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Inflamed Blood Vessels: Everything You Need to Know About Vasculitis

Medically reviewed by Kristina Campos, MD · General Practitioner

Written by Ruby Anne Hornillos · Updated Oct 26, 2021

Inflamed Blood Vessels: Everything You Need to Know About Vasculitis

Vasculitis is the collective term for several conditions that cause the inflammation of the blood vessels. Other terms used for them are angiitis and arteritis. Aside from the inflammation of the blood vessels, this can also lead to other conditions.

What Is Vasculitis?

Vasculitis is a condition where the blood vessels become inflamed. The inflammation causes the blood vessels to become enlarged and results in the restriction of blood flow. The restriction of blood flow may result in damage to the organs that are affected.

There are many types of vasculitis. It may affect a single organ, or may also target multiple parts of the body. The condition can be short-term or long-term.

Doctors classify vasculitis into three types. These are based on the sizes of the affected blood vessels:

  • Large vasculitis.  Takayasu’s arteritis and temporal arteritis would fall under this type.
  • Medium vasculitis. An example of this is Buerger’s disease.
  • Small vasculitis. Behcet’s syndrome and cutaneous vasculitis fall under this type.

What Are the Causes of Vasculitis?

The exact mechanisms that occur in these diseases are unknown.

There is a possibility that it might be some form of allergic reaction, or may be brought about by certain types of medication. It is also possible that an infection triggers an abnormal response from the immune system, which leads to blood vessels getting damaged.

The condition may also be connected to diseases of the immune system like lupus or rheumatoid arthritis.

Vasculitis Symptoms

General symptoms include:

  • Headaches
  • Fever
  • Feeling of tiredness
  • Weight loss

Other symptoms will depend on which part of the body is affected:

Digestive System

If your digestive system is affected, you may experience some pain right after you eat. It is possible that you may develop ulcers, which will result in blood in the stool.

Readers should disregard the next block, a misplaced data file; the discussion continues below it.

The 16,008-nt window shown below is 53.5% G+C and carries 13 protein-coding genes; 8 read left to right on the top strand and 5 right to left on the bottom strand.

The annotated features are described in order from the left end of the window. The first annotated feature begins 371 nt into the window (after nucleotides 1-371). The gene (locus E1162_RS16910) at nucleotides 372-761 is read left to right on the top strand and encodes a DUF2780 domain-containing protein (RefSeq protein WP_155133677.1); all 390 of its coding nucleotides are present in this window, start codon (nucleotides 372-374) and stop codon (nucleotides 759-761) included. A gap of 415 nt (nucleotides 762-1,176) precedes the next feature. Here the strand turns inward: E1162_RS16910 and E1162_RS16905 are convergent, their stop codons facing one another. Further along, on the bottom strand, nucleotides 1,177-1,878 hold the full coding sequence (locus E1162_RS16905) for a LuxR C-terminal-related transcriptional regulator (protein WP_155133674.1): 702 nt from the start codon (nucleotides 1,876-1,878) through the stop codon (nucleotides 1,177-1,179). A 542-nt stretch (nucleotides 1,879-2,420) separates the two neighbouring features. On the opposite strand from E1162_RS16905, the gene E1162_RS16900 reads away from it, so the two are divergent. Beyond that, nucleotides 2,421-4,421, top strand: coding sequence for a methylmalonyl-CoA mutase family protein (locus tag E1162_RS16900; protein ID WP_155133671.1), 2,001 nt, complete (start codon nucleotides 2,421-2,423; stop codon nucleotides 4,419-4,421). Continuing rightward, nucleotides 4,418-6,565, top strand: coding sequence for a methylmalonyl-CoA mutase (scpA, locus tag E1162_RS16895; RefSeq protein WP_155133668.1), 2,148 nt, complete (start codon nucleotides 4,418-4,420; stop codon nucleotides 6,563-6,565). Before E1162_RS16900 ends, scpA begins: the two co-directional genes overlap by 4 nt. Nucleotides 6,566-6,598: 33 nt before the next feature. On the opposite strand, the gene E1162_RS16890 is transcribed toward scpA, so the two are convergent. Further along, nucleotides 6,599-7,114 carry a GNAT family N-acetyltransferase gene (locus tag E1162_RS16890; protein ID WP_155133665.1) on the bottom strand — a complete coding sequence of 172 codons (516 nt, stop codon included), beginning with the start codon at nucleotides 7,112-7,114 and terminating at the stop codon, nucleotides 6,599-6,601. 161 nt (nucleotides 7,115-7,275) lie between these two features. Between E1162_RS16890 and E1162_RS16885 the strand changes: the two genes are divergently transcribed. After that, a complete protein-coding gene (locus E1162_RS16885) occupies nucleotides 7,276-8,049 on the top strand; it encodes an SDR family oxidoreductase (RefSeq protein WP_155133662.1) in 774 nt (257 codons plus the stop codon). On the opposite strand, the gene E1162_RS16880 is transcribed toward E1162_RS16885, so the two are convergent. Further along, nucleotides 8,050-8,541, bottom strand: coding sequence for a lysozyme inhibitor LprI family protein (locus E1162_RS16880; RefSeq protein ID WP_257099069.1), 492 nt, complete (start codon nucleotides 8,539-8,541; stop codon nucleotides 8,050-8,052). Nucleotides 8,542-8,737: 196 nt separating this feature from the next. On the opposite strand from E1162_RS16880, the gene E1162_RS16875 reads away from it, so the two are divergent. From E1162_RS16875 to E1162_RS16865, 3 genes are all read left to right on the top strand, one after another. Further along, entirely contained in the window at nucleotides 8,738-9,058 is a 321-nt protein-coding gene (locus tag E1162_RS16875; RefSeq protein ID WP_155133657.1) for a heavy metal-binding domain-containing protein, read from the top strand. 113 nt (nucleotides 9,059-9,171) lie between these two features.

Affected ears may cause dizziness and even hearing loss.


This condition may make your eyes look red and feel itchy. In more serious cases, those affected may experience temporary and even permanent blindness in one or both eyes.

Hands and feet

Some types of vasculitis can cause numbness or weakness in one hand or foot. The condition may cause the palm or the bottom of the foot to swell up.


Affected lungs may cause shortness of breath. In more serious cases, patients may even cough up blood.


Vasculitis may cause bleeding under the skin, which appears as red spots.

What Are the Complications of Vasculitis?

Vasculitis can lead to some very serious complications. Weak blood vessels may cause an aneurysm. Blood vessels may also burst, leading to bleeding.

Narrowed or inflamed blood vessels may block blood flow. If the affected area does not have other vessels supplying blood to the area, the tissues there will die. This can happen in any part of the body.

Diagnosing Vasculitis

Your doctor will ask about your medical history and conduct a medical exam. Tests look for inflammation. They also rule out the possibility that other conditions are causing the symptoms

Tests for diagnosing this condition may include:

  • Blood tests looking for certain blood cells and antibodies that indicate the disorder.
  • Urine tests to check for kidney damage.
  • Imaging tests like X-rays, MRI scans, angiograms, or doppler ultrasounds to spot inflammations in the blood vessels.
  • Echocardiogram tests to determine how well your heart is functioning.
  • Biopsies, which involve taking a sample of tissue from organs and blood vessels to look for signs of damage.

The test that your doctor will recommend will depend on the symptoms that you are showing.

Vasculitis Treatment

Doctors will suggest treatment depending on the affected organ. The disorder sometimes goes away on its own, although doctors may give medications to relieve symptoms.

Some patients will require treatment, especially if vasculitis affects crucial organs like the kidneys, heart, or lungs.

Your doctor may give you steroids to counter the inflammation. They will monitor you for side effects during the course of treatment. Other medications can slow down the immune system, or may block the protein that causes inflammation.

Key Takeaway

Vasculitis can be a serious condition. It affects your blood vessels, which plays a very important role in keeping the body healthy. Seek medical help immediately if you feel any of the symptoms.

Learn about Other Blood Disorders here.


Hello Health Group does not provide medical advice, diagnosis or treatment.

Medically reviewed by

Kristina Campos, MD

General Practitioner

Written by Ruby Anne Hornillos · Updated Oct 26, 2021

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